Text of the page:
Adoption of cloud computing for New York City (scienceline.org)
Here is an interesting story about New York City government using Microsoft Office services in the cloud. Its the same old cloud stories I have heard of over the last 5 years. Giving up security and privacy for cloud services to save money. However these issues are going to be here for a long time, and as more governments move their information to the cloud and allow corporations to control it, its going to be interesting seeing the effects of this data and how safe it will be in the cloud. Read on…
Eddie Borges, communications officer for New York City’s Department of Information Technology and Telecommunications, said the city has made security a top priority. “It’s not some mom-and-pop business — it’s Microsoft,” he said. “I’m sure if there were security problems, we’d be reading about it in the New York Times.”
My Two Cents: You got to be kidding me. I see a job opening in the near future. When I read this type of quote, it shocks me how someone can say such a stupid thing. Good luck man.
Those who remember how Microsoft lost the personal information of nearly 1 million T-Mobile Sidekick phone users last year — including their contact numbers, pictures, and other important information — will perhaps feel less confident in Microsoft’s abilities. Consumer groups like the Privacy Rights Clearinghouse think it’s best for government bodies to wait until cloud computing has a proven track record of security.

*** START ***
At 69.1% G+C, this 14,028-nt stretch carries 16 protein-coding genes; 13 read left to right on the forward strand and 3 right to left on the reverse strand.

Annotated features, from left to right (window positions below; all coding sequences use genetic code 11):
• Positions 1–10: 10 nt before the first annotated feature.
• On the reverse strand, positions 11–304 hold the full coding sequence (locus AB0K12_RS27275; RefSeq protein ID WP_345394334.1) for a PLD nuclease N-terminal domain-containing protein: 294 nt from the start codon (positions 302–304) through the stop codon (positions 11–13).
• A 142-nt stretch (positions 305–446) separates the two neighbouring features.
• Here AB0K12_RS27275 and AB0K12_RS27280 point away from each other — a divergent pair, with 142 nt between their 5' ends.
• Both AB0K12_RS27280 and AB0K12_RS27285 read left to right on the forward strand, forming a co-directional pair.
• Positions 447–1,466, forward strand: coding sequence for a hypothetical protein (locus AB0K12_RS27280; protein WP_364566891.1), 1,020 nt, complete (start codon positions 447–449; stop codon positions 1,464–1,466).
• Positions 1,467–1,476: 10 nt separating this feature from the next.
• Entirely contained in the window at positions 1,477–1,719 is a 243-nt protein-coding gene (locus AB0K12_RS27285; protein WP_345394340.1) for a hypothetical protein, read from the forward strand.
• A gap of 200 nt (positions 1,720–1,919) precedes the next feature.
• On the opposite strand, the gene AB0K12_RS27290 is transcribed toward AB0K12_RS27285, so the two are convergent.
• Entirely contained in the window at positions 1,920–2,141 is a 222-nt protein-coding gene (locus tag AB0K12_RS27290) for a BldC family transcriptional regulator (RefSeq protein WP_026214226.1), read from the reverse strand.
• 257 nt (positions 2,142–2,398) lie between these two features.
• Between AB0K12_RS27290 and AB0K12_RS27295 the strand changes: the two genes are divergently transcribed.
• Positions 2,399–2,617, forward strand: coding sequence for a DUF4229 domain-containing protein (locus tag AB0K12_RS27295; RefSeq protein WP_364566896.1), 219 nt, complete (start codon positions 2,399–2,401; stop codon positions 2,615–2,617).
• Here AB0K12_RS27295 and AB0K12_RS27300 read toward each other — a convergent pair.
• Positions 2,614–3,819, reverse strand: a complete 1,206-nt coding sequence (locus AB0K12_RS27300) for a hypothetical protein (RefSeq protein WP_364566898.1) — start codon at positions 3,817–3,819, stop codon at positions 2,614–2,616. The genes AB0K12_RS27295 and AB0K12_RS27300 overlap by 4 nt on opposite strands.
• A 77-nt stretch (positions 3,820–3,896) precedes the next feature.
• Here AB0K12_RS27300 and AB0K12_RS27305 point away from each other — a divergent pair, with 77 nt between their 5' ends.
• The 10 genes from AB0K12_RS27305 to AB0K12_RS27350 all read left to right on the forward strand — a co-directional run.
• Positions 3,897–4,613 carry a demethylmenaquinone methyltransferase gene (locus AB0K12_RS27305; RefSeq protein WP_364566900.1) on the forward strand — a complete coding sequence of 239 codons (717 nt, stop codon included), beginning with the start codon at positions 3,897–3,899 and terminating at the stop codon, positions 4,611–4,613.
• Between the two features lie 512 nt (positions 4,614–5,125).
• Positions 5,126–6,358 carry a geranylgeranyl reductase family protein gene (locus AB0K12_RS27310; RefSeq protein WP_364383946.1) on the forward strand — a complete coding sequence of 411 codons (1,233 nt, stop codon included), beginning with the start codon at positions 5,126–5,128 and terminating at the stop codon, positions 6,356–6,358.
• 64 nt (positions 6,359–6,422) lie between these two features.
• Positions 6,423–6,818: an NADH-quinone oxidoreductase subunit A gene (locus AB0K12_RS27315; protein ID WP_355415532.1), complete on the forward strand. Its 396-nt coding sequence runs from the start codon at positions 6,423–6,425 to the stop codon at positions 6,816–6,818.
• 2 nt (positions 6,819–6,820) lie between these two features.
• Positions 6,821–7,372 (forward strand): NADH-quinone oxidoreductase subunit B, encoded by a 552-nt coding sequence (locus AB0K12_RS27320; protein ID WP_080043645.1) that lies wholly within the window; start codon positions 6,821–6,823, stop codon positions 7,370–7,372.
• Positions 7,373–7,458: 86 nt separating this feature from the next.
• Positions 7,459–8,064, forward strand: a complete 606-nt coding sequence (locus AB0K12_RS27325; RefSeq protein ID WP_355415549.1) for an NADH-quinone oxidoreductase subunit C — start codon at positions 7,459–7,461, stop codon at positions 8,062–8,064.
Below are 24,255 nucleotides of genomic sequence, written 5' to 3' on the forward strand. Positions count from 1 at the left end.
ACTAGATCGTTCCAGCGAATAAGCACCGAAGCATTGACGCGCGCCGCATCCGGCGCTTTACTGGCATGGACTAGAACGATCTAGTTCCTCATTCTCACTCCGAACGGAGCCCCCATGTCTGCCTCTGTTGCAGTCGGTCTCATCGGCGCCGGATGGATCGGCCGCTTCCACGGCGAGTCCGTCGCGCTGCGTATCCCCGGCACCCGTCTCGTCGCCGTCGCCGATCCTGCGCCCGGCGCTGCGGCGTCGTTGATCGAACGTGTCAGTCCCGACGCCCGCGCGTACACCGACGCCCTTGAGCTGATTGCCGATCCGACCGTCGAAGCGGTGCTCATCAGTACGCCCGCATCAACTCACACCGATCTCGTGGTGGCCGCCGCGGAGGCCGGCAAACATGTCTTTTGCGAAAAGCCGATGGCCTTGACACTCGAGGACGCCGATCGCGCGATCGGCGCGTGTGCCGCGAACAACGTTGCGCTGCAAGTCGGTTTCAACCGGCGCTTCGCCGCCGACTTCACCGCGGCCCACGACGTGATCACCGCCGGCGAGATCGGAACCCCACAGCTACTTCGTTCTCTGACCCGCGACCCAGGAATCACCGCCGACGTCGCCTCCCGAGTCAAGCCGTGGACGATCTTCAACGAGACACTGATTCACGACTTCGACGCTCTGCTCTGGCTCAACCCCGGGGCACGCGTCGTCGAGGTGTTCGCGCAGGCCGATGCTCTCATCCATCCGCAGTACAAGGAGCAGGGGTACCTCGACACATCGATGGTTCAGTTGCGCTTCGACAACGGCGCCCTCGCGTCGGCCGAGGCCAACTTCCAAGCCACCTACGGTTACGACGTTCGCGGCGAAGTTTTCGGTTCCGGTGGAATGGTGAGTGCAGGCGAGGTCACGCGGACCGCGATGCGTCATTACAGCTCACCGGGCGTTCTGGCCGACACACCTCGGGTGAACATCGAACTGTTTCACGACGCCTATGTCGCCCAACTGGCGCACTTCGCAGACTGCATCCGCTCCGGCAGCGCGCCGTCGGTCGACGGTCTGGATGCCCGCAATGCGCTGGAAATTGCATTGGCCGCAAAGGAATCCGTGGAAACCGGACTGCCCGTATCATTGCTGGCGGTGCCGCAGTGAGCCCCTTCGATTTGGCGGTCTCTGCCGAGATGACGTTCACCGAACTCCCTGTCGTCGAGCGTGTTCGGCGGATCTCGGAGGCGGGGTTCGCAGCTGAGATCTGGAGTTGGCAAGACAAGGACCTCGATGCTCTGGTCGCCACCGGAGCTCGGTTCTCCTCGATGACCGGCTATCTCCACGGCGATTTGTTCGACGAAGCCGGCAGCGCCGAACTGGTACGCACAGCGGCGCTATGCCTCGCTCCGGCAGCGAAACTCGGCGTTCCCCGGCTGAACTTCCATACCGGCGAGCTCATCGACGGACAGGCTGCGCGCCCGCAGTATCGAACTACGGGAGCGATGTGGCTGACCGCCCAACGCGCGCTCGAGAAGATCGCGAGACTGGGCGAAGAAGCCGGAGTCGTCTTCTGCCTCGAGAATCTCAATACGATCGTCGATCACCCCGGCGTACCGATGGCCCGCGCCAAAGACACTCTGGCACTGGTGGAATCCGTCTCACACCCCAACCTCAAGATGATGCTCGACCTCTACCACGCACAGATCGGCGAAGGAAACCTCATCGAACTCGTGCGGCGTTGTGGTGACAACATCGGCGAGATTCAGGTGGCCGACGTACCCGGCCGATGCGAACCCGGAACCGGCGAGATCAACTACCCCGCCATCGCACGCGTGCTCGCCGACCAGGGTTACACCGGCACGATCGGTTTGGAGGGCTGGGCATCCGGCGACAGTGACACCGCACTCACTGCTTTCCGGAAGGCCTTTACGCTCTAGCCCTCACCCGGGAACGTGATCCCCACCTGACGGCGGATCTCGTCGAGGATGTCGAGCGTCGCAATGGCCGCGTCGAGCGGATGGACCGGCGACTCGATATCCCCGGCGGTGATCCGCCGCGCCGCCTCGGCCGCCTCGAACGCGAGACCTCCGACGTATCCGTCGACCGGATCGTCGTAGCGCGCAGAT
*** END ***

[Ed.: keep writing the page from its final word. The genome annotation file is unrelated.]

Government use of the cloud is new, and several kinks still need to be worked out. “There’s no legal precedent for who’s responsible when something goes wrong in a cloud,” said McAuley. If Microsoft accidentally leaks secret government information the company won’t necessarily be held accountable, she said. Cisco’s Hoff thinks that items like liability can be negotiated in a contract, but guidelines that help federal, state, or city governments make the best security decisions are lacking and “watered-down.”
A security breach in Microsoft’s cloud could have severe consequences for the New York City government and its 8 million citizens, who don’t have the choice of opting-out of the contract. Therefore the government has a heightened responsibility to protect information, said McAuley. Citizens have a right to know which data and government functions are going into the cloud, she said, and how well the information is going to be protected.
“The city needs to be more clear about what this means for the citizens of New York,” she said.